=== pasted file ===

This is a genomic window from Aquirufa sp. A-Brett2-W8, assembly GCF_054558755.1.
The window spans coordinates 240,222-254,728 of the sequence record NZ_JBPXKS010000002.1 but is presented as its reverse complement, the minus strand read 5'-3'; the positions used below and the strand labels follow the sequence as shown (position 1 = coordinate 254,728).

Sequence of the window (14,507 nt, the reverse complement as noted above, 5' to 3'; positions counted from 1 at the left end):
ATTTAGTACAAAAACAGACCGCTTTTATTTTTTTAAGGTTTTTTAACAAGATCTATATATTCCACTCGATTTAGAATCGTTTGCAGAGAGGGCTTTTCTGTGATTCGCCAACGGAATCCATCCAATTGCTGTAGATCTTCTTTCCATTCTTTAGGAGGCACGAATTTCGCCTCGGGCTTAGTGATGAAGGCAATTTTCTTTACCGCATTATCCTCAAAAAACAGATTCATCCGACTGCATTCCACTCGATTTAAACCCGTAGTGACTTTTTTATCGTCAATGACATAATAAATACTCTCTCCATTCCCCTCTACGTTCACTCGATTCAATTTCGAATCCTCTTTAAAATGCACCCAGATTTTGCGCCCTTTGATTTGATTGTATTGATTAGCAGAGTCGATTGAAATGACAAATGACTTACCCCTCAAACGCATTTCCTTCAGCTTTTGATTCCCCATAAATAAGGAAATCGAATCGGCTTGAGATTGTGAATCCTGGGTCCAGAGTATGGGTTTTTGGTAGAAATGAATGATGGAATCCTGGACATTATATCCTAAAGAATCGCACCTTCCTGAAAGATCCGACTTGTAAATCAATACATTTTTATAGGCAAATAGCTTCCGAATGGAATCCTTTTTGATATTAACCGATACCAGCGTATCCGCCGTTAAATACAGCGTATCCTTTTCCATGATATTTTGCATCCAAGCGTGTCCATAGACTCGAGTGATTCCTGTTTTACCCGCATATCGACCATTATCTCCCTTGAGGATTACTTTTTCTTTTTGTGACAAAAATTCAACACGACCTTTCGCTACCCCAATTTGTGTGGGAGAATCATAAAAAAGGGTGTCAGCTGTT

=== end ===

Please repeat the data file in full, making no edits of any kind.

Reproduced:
This is a genomic window from Aquirufa sp. A-Brett2-W8, assembly GCF_054558755.1.
The window spans coordinates 240,222-254,728 of the sequence record NZ_JBPXKS010000002.1 but is presented as its reverse complement, the minus strand read 5'-3'; the positions used below and the strand labels follow the sequence as shown (position 1 = coordinate 254,728).

Sequence of the window (14,507 nt, the reverse complement as noted above, 5' to 3'; positions counted from 1 at the left end):
ATTTAGTACAAAAACAGACCGCTTTTATTTTTTTAAGGTTTTTTAACAAGATCTATATATTCCACTCGATTTAGAATCGTTTGCAGAGAGGGCTTTTCTGTGATTCGCCAACGGAATCCATCCAATTGCTGTAGATCTTCTTTCCATTCTTTAGGAGGCACGAATTTCGCCTCGGGCTTAGTGATGAAGGCAATTTTCTTTACCGCATTATCCTCAAAAAACAGATTCATCCGACTGCATTCCACTCGATTTAAACCCGTAGTGACTTTTTTATCGTCAATGACATAATAAATACTCTCTCCATTCCCCTCTACGTTCACTCGATTCAATTTCGAATCCTCTTTAAAATGCACCCAGATTTTGCGCCCTTTGATTTGATTGTATTGATTAGCAGAGTCGATTGAAATGACAAATGACTTACCCCTCAAACGCATTTCCTTCAGCTTTTGATTCCCCATAAATAAGGAAATCGAATCGGCTTGAGATTGTGAATCCTGGGTCCAGAGTATGGGTTTTTGGTAGAAATGAATGATGGAATCCTGGACATTATATCCTAAAGAATCGCACCTTCCTGAAAGATCCGACTTGTAAATCAATACATTTTTATAGGCAAATAGCTTCCGAATGGAATCCTTTTTGATATTAACCGATACCAGCGTATCCGCCGTTAAATACAGCGTATCCTTTTCCATGATATTTTGCATCCAAGCGTGTCCATAGACTCGAGTGATTCCTGTTTTACCCGCATATCGACCATTATCTCCCTTGAGGATTACTTTTTCTTTTTGTGACAAAAATTCAACACGACCTTTCGCTACCCCAATTTGTGTGGGAGAATCATAAAAAAGGGTGTCAGCTGTT